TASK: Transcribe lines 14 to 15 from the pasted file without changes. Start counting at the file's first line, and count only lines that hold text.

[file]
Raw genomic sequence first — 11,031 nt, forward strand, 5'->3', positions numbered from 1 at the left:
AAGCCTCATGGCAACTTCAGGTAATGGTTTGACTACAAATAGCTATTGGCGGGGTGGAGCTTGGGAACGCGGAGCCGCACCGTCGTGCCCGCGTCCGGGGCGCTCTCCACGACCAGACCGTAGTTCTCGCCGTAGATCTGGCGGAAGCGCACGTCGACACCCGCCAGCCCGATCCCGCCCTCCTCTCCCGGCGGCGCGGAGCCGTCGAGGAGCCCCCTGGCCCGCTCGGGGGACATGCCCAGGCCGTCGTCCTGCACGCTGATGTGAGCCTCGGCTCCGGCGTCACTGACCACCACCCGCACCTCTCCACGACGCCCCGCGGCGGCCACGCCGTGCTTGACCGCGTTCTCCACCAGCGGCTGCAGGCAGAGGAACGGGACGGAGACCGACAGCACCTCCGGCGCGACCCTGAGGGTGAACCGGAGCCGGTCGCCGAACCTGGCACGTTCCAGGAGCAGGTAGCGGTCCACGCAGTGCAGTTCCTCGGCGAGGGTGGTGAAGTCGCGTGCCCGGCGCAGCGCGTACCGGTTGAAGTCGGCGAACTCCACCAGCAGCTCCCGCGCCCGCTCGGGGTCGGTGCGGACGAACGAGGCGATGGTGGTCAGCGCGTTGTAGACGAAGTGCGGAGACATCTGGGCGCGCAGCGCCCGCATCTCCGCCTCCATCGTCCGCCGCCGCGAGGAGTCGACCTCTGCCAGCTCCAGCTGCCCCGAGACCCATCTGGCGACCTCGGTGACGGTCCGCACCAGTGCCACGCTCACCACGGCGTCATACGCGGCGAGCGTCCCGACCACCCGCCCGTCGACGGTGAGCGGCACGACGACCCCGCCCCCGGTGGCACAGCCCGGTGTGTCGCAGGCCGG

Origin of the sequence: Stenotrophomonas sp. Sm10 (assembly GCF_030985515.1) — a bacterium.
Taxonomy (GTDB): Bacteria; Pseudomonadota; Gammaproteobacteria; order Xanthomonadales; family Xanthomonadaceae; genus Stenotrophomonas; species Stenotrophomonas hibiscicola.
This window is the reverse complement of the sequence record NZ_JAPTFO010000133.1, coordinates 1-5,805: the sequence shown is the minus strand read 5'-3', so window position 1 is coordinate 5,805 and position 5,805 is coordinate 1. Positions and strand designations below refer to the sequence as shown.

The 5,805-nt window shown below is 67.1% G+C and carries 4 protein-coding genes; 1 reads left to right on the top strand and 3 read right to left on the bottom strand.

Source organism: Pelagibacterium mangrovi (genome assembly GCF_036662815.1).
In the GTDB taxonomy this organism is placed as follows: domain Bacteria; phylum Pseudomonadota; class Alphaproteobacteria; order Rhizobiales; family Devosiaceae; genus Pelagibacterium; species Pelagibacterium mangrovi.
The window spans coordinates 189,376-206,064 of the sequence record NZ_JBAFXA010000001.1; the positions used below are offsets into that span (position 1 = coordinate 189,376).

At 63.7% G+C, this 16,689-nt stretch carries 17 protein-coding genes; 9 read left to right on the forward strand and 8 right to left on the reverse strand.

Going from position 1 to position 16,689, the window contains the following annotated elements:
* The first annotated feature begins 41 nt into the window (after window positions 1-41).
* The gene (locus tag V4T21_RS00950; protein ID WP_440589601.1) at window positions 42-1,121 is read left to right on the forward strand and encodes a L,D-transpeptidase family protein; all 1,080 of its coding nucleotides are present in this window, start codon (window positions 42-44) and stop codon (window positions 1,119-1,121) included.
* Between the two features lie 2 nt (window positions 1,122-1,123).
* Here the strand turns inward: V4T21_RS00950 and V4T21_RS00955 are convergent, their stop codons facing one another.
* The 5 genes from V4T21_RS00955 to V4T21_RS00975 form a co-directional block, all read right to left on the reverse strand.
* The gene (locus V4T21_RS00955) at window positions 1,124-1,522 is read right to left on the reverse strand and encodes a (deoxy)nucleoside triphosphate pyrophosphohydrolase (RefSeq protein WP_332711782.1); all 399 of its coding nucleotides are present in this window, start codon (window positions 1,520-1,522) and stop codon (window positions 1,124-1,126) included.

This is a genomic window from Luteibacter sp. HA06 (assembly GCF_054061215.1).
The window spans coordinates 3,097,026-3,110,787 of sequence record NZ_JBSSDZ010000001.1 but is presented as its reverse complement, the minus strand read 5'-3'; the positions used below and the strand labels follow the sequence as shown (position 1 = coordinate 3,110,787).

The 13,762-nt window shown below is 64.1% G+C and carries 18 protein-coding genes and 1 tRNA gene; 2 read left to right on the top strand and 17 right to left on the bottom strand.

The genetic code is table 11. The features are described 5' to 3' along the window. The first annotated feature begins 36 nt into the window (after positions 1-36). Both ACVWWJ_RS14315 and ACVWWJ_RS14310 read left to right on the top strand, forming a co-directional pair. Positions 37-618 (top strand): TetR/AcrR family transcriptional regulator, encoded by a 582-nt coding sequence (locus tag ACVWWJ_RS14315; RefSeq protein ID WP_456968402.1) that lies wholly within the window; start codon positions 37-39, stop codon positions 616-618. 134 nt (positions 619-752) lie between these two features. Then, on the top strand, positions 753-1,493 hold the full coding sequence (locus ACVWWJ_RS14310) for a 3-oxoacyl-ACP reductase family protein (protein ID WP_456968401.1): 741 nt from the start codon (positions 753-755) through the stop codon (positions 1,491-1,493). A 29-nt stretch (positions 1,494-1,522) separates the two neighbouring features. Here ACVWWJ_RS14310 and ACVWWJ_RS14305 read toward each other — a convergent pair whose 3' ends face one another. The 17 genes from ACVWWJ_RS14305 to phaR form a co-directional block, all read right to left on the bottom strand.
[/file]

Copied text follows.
* Between the two features lie 2 nt (window positions 1,122-1,123).
* Here the strand turns inward: V4T21_RS00950 and V4T21_RS00955 are convergent, their stop codons facing one another.